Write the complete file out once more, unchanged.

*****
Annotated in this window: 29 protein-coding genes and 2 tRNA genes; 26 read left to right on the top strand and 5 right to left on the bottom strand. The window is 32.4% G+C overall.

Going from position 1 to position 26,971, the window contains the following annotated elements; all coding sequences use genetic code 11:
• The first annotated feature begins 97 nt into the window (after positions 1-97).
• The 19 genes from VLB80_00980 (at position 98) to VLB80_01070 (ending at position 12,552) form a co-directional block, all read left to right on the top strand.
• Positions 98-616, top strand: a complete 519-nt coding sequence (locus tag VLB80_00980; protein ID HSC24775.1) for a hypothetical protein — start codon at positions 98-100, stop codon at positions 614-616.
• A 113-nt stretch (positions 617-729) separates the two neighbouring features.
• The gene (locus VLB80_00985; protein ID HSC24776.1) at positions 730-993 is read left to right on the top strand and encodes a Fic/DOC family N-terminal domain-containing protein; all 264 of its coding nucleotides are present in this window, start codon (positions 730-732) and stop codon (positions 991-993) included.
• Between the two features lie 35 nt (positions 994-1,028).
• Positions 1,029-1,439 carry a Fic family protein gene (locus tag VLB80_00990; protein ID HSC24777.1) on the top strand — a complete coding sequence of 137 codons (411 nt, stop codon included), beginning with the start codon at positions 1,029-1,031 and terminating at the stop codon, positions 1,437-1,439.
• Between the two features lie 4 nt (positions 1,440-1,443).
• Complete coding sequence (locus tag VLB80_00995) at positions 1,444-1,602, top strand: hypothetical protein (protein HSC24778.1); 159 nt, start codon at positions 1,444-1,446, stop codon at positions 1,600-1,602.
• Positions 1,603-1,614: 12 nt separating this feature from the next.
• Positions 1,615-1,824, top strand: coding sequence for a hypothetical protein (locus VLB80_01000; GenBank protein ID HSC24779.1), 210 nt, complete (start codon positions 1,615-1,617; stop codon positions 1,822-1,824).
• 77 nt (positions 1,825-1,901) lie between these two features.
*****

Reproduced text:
Annotated in this window: 29 protein-coding genes and 2 tRNA genes; 26 read left to right on the top strand and 5 right to left on the bottom strand. The window is 32.4% G+C overall.

Going from position 1 to position 26,971, the window contains the following annotated elements; all coding sequences use genetic code 11:
• The first annotated feature begins 97 nt into the window (after positions 1-97).
• The 19 genes from VLB80_00980 (at position 98) to VLB80_01070 (ending at position 12,552) form a co-directional block, all read left to right on the top strand.
• Positions 98-616, top strand: a complete 519-nt coding sequence (locus tag VLB80_00980; protein ID HSC24775.1) for a hypothetical protein — start codon at positions 98-100, stop codon at positions 614-616.
• A 113-nt stretch (positions 617-729) separates the two neighbouring features.
• The gene (locus VLB80_00985; protein ID HSC24776.1) at positions 730-993 is read left to right on the top strand and encodes a Fic/DOC family N-terminal domain-containing protein; all 264 of its coding nucleotides are present in this window, start codon (positions 730-732) and stop codon (positions 991-993) included.
• Between the two features lie 35 nt (positions 994-1,028).
• Positions 1,029-1,439 carry a Fic family protein gene (locus tag VLB80_00990; protein ID HSC24777.1) on the top strand — a complete coding sequence of 137 codons (411 nt, stop codon included), beginning with the start codon at positions 1,029-1,031 and terminating at the stop codon, positions 1,437-1,439.
• Between the two features lie 4 nt (positions 1,440-1,443).
• Complete coding sequence (locus tag VLB80_00995) at positions 1,444-1,602, top strand: hypothetical protein (protein HSC24778.1); 159 nt, start codon at positions 1,444-1,446, stop codon at positions 1,600-1,602.
• Positions 1,603-1,614: 12 nt separating this feature from the next.
• Positions 1,615-1,824, top strand: coding sequence for a hypothetical protein (locus VLB80_01000; GenBank protein ID HSC24779.1), 210 nt, complete (start codon positions 1,615-1,617; stop codon positions 1,822-1,824).
• 77 nt (positions 1,825-1,901) lie between these two features.